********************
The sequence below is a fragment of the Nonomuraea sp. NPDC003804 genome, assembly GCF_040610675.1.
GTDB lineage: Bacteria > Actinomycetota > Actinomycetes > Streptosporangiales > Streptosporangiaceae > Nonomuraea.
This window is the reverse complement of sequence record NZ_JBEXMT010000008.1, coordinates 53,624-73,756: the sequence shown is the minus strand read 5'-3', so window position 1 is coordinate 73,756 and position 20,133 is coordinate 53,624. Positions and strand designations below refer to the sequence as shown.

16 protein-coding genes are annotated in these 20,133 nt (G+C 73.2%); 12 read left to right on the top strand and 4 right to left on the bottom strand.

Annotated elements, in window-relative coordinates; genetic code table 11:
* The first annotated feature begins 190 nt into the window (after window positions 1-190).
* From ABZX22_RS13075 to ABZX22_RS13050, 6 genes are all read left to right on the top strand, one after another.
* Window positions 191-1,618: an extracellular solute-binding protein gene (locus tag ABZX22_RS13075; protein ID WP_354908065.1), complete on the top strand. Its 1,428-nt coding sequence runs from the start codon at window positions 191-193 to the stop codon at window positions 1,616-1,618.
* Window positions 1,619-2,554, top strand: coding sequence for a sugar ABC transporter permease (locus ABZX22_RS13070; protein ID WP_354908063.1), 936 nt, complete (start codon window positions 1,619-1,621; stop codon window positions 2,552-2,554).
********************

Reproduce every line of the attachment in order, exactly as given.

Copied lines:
The sequence below is a fragment of the Nonomuraea sp. NPDC003804 genome, assembly GCF_040610675.1.
GTDB lineage: Bacteria > Actinomycetota > Actinomycetes > Streptosporangiales > Streptosporangiaceae > Nonomuraea.
This window is the reverse complement of sequence record NZ_JBEXMT010000008.1, coordinates 53,624-73,756: the sequence shown is the minus strand read 5'-3', so window position 1 is coordinate 73,756 and position 20,133 is coordinate 53,624. Positions and strand designations below refer to the sequence as shown.

16 protein-coding genes are annotated in these 20,133 nt (G+C 73.2%); 12 read left to right on the top strand and 4 right to left on the bottom strand.

Annotated elements, in window-relative coordinates; genetic code table 11:
* The first annotated feature begins 190 nt into the window (after window positions 1-190).
* From ABZX22_RS13075 to ABZX22_RS13050, 6 genes are all read left to right on the top strand, one after another.
* Window positions 191-1,618: an extracellular solute-binding protein gene (locus tag ABZX22_RS13075; protein ID WP_354908065.1), complete on the top strand. Its 1,428-nt coding sequence runs from the start codon at window positions 191-193 to the stop codon at window positions 1,616-1,618.
* Window positions 1,619-2,554, top strand: coding sequence for a sugar ABC transporter permease (locus ABZX22_RS13070; protein ID WP_354908063.1), 936 nt, complete (start codon window positions 1,619-1,621; stop codon window positions 2,552-2,554).